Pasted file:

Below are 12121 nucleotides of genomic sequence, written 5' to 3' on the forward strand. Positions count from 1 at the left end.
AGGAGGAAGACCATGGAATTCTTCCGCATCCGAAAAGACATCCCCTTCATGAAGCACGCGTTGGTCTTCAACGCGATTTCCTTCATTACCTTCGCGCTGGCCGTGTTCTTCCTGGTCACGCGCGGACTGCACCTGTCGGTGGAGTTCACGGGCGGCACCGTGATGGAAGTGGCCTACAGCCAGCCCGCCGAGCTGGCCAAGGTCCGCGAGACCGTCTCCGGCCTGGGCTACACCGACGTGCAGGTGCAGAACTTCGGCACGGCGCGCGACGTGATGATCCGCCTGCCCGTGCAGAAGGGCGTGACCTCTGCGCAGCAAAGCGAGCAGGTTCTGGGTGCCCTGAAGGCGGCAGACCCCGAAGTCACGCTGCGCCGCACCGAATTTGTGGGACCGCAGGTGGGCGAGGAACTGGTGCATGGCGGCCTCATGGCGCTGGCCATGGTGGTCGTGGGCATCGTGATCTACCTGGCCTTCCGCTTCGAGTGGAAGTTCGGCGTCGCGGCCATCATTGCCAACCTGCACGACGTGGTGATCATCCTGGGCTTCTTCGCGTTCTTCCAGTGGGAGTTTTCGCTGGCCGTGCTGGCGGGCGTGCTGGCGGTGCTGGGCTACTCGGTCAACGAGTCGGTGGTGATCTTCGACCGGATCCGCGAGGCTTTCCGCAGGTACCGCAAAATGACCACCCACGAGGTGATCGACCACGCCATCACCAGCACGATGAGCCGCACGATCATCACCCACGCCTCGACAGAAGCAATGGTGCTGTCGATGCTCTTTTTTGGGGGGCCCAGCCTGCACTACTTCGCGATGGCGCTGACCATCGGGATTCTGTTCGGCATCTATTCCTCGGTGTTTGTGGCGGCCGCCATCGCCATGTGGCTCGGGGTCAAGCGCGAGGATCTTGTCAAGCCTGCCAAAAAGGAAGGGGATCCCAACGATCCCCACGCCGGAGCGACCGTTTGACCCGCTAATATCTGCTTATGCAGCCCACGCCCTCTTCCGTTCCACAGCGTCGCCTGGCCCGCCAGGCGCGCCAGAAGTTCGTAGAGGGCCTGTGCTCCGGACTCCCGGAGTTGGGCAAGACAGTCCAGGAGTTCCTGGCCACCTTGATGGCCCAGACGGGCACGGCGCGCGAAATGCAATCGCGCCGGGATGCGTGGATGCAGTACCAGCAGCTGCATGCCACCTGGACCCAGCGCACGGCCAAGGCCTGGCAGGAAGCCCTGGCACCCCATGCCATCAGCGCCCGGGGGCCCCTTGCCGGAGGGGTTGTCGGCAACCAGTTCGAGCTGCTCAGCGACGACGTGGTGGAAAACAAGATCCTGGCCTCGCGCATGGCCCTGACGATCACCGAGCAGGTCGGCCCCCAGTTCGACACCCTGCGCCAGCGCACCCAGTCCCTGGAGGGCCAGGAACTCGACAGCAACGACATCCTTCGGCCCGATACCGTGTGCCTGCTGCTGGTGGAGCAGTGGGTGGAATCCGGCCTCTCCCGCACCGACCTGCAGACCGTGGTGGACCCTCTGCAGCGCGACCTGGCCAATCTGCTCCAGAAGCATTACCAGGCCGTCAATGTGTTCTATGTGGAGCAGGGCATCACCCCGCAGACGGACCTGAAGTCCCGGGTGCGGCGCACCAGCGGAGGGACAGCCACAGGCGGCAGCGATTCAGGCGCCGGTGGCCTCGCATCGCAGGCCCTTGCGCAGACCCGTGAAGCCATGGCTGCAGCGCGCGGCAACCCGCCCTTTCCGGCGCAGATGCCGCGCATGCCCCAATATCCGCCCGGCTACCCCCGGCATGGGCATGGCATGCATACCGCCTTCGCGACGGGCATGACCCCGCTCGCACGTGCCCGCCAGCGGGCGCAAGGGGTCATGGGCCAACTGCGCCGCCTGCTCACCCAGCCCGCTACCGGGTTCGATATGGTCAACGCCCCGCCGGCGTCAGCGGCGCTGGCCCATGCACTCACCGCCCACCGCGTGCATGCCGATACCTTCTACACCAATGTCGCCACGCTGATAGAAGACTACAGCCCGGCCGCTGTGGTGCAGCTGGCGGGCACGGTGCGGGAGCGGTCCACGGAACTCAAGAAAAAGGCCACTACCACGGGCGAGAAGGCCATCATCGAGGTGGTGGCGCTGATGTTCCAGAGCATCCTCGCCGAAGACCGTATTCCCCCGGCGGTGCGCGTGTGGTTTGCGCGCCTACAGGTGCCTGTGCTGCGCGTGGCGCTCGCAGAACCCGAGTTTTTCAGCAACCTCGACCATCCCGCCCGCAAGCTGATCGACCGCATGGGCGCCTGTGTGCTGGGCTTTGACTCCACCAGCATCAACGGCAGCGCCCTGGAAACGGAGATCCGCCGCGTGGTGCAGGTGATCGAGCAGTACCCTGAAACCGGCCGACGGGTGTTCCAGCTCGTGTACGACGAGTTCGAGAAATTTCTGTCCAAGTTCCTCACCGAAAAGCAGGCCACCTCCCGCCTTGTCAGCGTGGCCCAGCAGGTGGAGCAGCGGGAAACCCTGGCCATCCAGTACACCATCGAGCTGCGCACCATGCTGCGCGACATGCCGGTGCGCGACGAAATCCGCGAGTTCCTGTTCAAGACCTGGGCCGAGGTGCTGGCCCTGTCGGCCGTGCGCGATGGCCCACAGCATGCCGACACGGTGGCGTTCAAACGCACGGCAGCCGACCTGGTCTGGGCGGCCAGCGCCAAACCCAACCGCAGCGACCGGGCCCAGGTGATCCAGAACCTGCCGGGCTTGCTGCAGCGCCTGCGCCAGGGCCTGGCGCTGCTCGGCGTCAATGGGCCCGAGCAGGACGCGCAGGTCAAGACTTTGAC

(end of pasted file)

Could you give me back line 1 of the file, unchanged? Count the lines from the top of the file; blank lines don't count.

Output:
Below are 12121 nucleotides of genomic sequence, written 5' to 3' on the forward strand. Positions count from 1 at the left end.